Value ETFs do not meet the value requirements for either value investors or academics, writes professor of finance George Athanassakos. Value investing is all about finding undervalued stocks, and these tend to be stocks that are smaller, with low analyst following, and low P/E and P/B. However, this is not how ETFs are structured, as they need stocks that are larger and with a lot of liquidity. These tend not to be potentially or truly undervalued stocks. And the results bear this out.
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Ask Globe Investor
Question: Please suggest some ETFs or conservative stocks that will help to resist to an eventual recession. Is it a good idea to put more of our savings into utilities, telecoms, and infrastructure and real assets? What about REITs? I am retired and just wish to preserve my capital and have some modest capital gains for the next five or 10 years.
Answer: For starters, let me be very clear. In a recession, all stocks and equity-based funds are vulnerable, even the bluest of the blue chips. It’s a matter of degree.
For example, stocks with an unusually high p/e ratio (some of the tech stocks of companies like Amazon.com Inc.) are more likely to get hit than those with a low p/e. Regulated utilities, like Fortis Inc., would normally suffer less because much of their revenue is guaranteed, and the dividend acts as a floor under the share price.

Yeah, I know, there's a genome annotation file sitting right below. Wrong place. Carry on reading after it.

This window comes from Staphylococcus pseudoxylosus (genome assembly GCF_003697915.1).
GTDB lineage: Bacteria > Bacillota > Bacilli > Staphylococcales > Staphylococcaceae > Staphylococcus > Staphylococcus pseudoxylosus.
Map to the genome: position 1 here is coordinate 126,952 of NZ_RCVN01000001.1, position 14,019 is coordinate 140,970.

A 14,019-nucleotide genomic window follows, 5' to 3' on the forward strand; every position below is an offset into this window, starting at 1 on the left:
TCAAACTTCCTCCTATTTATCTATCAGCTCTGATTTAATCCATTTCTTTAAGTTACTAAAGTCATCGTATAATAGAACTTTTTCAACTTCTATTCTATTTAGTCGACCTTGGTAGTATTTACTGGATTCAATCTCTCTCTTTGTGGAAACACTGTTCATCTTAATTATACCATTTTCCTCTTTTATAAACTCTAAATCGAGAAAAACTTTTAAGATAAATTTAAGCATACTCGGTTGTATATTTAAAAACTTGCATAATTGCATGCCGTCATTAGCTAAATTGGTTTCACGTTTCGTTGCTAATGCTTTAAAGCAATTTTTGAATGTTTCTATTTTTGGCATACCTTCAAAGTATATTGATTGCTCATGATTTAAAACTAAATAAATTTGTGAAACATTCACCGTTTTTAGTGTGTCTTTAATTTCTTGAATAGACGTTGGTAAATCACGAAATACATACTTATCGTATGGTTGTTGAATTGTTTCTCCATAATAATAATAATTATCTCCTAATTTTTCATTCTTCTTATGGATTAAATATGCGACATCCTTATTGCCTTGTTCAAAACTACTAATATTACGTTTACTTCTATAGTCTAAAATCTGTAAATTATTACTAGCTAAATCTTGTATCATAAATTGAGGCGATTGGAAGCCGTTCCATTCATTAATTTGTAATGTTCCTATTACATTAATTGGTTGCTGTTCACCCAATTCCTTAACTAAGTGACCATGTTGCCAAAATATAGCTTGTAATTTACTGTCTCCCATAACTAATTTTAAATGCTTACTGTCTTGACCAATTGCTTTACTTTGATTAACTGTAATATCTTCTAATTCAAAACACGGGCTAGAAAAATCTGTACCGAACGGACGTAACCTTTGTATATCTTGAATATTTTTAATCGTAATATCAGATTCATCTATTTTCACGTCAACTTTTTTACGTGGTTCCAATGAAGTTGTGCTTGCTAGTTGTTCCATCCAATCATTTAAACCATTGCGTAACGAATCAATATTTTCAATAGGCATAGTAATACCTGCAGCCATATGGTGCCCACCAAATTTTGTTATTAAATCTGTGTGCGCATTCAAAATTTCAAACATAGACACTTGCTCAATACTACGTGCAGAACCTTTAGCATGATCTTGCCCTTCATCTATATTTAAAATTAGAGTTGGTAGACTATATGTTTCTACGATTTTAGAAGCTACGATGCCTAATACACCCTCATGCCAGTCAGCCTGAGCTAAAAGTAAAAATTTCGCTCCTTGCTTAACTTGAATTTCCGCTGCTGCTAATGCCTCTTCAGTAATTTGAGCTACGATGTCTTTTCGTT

Apartment REITs would tend to be less exposed to a shrinking economy than office or mall REITs because people always need a place to live. Consumer staples stocks, which have been out of favour recently, also tend to hold up better when the economy tanks.
Bonds are always a safe haven in a recession. For example, in 2008 a portfolio that was divided 60 per cent stocks, 40 per cent bonds would have lost 15.2 per cent, according to an interactive chart on the Steadyhand website. But one that was only 20 per cent in stocks and 80 per cent bonds would have lost only 0.9 per cent.
So, my advice if you are fearful of a recession is to increase your bond holdings and weight your stocks towards utilities, telecoms, apartment REITs, and consumer staples companies like Costco Wholesale Corp.
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What’s up in the days ahead
In the wake of online brokers slashing rates to zero in the U.S., can Canada’s banking oligopoly withstand this pricing pressure? David Berman will share some insight.
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Compiled by Globe Investor Staff